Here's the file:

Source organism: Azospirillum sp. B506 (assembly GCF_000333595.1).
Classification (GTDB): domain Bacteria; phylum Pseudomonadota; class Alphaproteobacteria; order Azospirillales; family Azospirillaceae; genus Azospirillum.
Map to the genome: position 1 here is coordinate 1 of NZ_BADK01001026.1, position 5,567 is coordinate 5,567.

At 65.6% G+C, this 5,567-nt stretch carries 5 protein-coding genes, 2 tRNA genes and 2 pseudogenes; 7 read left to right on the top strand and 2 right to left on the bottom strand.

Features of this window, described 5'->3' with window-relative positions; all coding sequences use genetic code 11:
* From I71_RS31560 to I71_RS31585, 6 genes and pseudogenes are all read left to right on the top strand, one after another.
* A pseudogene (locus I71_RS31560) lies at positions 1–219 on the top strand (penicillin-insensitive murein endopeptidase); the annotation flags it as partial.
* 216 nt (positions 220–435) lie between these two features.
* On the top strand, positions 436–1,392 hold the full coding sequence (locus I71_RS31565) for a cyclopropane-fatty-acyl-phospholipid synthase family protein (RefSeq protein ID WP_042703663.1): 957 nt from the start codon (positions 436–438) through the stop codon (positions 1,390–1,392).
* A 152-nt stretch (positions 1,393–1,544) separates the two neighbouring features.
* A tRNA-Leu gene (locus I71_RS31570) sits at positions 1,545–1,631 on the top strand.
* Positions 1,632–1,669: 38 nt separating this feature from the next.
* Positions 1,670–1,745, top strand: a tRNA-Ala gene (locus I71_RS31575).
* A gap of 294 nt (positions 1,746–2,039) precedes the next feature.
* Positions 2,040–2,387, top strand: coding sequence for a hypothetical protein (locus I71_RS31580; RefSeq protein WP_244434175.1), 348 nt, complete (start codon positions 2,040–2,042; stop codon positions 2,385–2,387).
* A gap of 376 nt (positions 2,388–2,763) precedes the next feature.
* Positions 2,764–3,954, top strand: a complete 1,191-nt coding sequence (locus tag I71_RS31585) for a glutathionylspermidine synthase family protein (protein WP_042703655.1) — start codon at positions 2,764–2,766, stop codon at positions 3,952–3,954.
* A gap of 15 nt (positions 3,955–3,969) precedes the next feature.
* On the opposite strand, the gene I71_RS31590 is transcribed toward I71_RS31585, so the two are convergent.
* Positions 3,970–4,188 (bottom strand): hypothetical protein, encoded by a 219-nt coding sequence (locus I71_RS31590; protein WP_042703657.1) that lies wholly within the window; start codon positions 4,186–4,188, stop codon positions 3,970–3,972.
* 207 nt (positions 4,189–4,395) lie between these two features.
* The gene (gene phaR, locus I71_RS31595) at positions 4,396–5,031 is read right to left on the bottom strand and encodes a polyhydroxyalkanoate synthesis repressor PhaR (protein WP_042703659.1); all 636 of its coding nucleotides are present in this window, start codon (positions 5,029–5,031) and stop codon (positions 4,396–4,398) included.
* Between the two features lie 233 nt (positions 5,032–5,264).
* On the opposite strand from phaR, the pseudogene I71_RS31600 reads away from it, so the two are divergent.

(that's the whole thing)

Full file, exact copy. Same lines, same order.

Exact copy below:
Source organism: Azospirillum sp. B506 (assembly GCF_000333595.1).
Classification (GTDB): domain Bacteria; phylum Pseudomonadota; class Alphaproteobacteria; order Azospirillales; family Azospirillaceae; genus Azospirillum.
Map to the genome: position 1 here is coordinate 1 of NZ_BADK01001026.1, position 5,567 is coordinate 5,567.

At 65.6% G+C, this 5,567-nt stretch carries 5 protein-coding genes, 2 tRNA genes and 2 pseudogenes; 7 read left to right on the top strand and 2 right to left on the bottom strand.

Features of this window, described 5'->3' with window-relative positions; all coding sequences use genetic code 11:
* From I71_RS31560 to I71_RS31585, 6 genes and pseudogenes are all read left to right on the top strand, one after another.
* A pseudogene (locus I71_RS31560) lies at positions 1–219 on the top strand (penicillin-insensitive murein endopeptidase); the annotation flags it as partial.
* 216 nt (positions 220–435) lie between these two features.
* On the top strand, positions 436–1,392 hold the full coding sequence (locus I71_RS31565) for a cyclopropane-fatty-acyl-phospholipid synthase family protein (RefSeq protein ID WP_042703663.1): 957 nt from the start codon (positions 436–438) through the stop codon (positions 1,390–1,392).
* A 152-nt stretch (positions 1,393–1,544) separates the two neighbouring features.
* A tRNA-Leu gene (locus I71_RS31570) sits at positions 1,545–1,631 on the top strand.
* Positions 1,632–1,669: 38 nt separating this feature from the next.
* Positions 1,670–1,745, top strand: a tRNA-Ala gene (locus I71_RS31575).
* A gap of 294 nt (positions 1,746–2,039) precedes the next feature.
* Positions 2,040–2,387, top strand: coding sequence for a hypothetical protein (locus I71_RS31580; RefSeq protein WP_244434175.1), 348 nt, complete (start codon positions 2,040–2,042; stop codon positions 2,385–2,387).
* A gap of 376 nt (positions 2,388–2,763) precedes the next feature.
* Positions 2,764–3,954, top strand: a complete 1,191-nt coding sequence (locus tag I71_RS31585) for a glutathionylspermidine synthase family protein (protein WP_042703655.1) — start codon at positions 2,764–2,766, stop codon at positions 3,952–3,954.
* A gap of 15 nt (positions 3,955–3,969) precedes the next feature.
* On the opposite strand, the gene I71_RS31590 is transcribed toward I71_RS31585, so the two are convergent.
* Positions 3,970–4,188 (bottom strand): hypothetical protein, encoded by a 219-nt coding sequence (locus I71_RS31590; protein WP_042703657.1) that lies wholly within the window; start codon positions 4,186–4,188, stop codon positions 3,970–3,972.
* 207 nt (positions 4,189–4,395) lie between these two features.
* The gene (gene phaR, locus I71_RS31595) at positions 4,396–5,031 is read right to left on the bottom strand and encodes a polyhydroxyalkanoate synthesis repressor PhaR (protein WP_042703659.1); all 636 of its coding nucleotides are present in this window, start codon (positions 5,029–5,031) and stop codon (positions 4,396–4,398) included.
* Between the two features lie 233 nt (positions 5,032–5,264).
* On the opposite strand from phaR, the pseudogene I71_RS31600 reads away from it, so the two are divergent.